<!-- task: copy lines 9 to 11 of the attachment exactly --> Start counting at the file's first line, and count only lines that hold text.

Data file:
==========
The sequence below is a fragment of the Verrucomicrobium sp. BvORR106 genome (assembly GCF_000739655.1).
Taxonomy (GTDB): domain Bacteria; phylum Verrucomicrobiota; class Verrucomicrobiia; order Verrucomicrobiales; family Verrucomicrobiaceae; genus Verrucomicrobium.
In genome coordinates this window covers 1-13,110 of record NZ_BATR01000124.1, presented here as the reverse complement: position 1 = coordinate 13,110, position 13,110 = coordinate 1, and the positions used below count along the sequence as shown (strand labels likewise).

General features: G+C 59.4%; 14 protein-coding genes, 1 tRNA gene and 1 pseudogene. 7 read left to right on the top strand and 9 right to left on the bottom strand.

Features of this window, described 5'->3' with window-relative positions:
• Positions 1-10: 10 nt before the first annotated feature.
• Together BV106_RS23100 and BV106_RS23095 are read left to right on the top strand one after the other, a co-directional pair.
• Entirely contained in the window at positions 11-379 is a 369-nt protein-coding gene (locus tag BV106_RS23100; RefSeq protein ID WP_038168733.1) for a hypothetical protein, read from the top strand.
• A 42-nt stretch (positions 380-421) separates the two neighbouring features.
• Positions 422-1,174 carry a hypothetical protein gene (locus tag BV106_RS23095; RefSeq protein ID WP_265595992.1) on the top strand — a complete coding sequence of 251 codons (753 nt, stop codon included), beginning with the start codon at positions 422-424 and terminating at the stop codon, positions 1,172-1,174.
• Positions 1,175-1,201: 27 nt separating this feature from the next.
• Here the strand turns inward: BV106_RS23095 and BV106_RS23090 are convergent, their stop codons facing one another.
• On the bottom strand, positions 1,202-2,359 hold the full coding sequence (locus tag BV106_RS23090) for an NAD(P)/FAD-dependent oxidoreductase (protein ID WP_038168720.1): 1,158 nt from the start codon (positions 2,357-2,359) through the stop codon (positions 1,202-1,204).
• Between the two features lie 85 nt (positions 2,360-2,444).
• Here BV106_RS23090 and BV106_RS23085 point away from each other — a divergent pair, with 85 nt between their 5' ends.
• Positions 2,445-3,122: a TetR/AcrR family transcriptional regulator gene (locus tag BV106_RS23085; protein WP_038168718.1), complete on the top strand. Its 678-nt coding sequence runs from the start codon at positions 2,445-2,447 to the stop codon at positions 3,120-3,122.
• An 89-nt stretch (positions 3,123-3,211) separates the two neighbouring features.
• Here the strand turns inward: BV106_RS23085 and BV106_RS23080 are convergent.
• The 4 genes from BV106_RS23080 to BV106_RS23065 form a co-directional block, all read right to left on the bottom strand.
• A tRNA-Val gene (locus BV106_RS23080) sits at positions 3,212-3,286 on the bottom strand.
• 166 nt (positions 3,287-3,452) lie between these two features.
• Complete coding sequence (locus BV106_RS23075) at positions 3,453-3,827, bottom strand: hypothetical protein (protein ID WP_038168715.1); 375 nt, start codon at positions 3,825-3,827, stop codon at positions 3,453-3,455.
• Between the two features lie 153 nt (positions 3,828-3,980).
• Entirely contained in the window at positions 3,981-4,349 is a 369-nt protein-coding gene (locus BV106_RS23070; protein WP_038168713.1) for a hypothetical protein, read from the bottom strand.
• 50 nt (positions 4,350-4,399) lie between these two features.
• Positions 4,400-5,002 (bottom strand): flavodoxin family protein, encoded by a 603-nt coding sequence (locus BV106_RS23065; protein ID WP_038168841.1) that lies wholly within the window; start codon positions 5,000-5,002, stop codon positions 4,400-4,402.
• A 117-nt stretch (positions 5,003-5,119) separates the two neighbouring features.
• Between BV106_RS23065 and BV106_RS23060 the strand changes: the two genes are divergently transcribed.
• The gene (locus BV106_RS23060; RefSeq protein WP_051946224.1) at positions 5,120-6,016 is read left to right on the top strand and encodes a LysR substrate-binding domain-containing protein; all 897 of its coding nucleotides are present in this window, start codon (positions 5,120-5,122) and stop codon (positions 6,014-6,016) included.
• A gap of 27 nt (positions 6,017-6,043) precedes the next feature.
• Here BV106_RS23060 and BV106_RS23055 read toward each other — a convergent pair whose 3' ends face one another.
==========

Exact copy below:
• A 42-nt stretch (positions 380-421) separates the two neighbouring features.
• Positions 422-1,174 carry a hypothetical protein gene (locus tag BV106_RS23095; RefSeq protein ID WP_265595992.1) on the top strand — a complete coding sequence of 251 codons (753 nt, stop codon included), beginning with the start codon at positions 422-424 and terminating at the stop codon, positions 1,172-1,174.
• Positions 1,175-1,201: 27 nt separating this feature from the next.